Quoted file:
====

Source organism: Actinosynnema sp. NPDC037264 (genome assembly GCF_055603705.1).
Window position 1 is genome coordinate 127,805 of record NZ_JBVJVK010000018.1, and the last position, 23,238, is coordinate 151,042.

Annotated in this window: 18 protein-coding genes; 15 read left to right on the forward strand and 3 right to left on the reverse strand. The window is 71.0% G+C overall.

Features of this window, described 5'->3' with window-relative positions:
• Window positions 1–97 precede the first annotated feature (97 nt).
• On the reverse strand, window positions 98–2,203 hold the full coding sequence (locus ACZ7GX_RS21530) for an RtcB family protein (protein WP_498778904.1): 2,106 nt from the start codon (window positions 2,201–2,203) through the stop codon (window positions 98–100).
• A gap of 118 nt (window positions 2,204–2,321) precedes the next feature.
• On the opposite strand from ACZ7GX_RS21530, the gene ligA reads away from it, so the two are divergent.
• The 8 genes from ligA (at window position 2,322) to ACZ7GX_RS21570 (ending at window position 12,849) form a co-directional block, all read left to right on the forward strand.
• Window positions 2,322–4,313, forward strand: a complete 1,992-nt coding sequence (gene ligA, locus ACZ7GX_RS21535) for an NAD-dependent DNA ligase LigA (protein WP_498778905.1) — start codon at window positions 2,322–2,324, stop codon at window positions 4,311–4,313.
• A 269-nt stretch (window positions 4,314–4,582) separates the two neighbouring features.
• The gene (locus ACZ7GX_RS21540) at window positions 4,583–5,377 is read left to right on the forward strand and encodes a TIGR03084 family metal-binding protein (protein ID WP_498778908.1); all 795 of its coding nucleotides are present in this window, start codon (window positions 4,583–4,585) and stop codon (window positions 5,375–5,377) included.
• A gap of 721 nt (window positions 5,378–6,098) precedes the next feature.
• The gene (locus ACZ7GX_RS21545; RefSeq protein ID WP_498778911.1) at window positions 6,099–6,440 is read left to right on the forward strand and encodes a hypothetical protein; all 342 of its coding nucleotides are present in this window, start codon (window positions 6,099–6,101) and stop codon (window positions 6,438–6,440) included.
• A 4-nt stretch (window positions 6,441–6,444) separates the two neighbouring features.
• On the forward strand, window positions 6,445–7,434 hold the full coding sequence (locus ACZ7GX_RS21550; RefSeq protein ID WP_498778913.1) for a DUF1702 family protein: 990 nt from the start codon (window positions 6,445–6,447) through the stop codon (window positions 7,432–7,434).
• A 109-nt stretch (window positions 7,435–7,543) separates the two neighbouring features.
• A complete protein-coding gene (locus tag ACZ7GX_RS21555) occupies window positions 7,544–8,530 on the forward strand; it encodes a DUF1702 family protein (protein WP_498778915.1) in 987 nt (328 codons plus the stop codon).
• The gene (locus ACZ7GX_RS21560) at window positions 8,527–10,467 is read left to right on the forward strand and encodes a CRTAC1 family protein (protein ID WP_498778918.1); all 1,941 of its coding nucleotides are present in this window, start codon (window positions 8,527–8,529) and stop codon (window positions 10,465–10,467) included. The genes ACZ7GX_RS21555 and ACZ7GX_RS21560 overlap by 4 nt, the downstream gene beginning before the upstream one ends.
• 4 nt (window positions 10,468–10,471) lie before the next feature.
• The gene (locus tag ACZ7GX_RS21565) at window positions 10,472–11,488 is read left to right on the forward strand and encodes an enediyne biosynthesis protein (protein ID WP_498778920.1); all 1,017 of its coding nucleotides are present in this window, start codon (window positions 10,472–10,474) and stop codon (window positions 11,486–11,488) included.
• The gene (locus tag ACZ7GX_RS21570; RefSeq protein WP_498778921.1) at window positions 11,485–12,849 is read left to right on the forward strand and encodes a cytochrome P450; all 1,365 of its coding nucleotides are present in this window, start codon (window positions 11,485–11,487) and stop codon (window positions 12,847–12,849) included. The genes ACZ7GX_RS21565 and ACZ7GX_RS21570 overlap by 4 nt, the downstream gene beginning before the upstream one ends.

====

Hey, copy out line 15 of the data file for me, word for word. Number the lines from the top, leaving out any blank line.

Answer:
• A 4-nt stretch (window positions 6,441–6,444) separates the two neighbouring features.